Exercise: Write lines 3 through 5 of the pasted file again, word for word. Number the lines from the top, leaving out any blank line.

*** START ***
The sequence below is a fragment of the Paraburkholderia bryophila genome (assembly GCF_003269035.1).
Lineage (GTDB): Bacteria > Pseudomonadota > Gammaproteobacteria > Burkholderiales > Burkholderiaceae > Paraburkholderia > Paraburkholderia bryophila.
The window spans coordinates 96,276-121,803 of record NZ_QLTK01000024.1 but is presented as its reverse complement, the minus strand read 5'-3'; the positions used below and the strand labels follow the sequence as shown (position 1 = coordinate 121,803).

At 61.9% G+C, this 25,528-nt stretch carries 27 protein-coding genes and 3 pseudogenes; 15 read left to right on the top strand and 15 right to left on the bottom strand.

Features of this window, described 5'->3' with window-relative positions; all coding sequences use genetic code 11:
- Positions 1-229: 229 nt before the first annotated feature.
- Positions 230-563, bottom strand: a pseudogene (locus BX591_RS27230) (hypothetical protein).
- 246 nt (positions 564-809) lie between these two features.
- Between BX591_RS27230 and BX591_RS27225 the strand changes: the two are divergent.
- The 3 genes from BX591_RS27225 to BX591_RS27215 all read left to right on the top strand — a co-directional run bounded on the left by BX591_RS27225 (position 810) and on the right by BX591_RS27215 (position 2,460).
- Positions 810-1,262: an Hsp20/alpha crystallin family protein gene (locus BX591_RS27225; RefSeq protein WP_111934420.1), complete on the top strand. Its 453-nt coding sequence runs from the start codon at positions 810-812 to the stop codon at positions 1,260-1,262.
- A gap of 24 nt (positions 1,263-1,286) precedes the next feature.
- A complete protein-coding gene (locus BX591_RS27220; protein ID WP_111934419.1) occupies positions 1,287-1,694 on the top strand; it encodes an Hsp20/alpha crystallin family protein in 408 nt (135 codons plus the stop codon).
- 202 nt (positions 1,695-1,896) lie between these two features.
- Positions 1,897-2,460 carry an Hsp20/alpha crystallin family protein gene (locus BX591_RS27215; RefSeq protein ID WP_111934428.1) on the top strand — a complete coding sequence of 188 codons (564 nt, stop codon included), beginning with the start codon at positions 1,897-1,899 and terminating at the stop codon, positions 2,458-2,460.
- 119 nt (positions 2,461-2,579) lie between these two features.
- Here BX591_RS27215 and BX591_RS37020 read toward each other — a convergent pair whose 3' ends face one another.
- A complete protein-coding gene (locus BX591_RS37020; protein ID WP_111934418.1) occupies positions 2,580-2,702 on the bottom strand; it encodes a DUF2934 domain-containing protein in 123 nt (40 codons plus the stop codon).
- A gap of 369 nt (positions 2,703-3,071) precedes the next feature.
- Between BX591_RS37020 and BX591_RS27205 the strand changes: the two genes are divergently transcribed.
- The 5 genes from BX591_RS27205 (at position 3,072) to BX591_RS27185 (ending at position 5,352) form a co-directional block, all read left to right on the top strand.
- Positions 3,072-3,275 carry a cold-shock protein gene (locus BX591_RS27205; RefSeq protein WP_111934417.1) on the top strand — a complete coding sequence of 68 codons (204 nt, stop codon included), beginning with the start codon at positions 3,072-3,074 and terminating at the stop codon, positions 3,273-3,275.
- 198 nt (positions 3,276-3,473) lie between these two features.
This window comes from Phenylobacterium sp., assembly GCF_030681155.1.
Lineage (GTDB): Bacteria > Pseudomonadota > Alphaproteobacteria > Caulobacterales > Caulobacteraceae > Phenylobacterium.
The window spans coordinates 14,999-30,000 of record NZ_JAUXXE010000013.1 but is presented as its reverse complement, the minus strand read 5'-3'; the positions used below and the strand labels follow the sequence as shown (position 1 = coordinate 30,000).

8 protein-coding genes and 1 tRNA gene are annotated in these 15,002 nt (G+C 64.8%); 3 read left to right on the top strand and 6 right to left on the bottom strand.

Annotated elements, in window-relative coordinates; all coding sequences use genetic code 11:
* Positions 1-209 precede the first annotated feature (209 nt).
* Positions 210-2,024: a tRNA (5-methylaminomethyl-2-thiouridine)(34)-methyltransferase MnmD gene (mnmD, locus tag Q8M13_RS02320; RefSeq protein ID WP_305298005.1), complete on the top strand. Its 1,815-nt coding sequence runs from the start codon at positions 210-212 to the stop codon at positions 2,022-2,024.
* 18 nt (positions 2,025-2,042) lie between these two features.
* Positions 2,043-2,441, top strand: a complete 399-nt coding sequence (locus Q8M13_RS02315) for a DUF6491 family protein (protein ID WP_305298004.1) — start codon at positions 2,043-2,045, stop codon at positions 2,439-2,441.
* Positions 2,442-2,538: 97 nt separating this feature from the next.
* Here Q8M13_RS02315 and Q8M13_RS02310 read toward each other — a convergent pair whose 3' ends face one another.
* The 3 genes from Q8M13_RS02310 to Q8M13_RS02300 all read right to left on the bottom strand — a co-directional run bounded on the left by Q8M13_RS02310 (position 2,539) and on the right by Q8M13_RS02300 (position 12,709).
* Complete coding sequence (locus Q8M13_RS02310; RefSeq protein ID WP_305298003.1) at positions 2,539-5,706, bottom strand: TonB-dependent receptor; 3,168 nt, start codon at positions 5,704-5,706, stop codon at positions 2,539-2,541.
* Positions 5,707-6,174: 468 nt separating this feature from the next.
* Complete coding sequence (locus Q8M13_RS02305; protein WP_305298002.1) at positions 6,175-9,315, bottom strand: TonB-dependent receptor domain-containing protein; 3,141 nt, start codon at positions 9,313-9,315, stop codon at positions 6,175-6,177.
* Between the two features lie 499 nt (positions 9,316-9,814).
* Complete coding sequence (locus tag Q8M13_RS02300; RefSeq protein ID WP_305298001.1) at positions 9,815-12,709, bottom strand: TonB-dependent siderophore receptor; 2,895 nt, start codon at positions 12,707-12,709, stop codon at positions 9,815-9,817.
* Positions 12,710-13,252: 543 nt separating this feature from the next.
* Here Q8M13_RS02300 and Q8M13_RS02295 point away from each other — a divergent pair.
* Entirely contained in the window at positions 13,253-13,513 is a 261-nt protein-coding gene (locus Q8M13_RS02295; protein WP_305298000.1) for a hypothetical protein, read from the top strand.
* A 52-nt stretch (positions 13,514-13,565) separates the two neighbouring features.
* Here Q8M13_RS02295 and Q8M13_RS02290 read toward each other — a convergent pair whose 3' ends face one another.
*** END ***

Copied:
The window spans coordinates 96,276-121,803 of record NZ_QLTK01000024.1 but is presented as its reverse complement, the minus strand read 5'-3'; the positions used below and the strand labels follow the sequence as shown (position 1 = coordinate 121,803).

At 61.9% G+C, this 25,528-nt stretch carries 27 protein-coding genes and 3 pseudogenes; 15 read left to right on the top strand and 15 right to left on the bottom strand.

Features of this window, described 5'->3' with window-relative positions; all coding sequences use genetic code 11: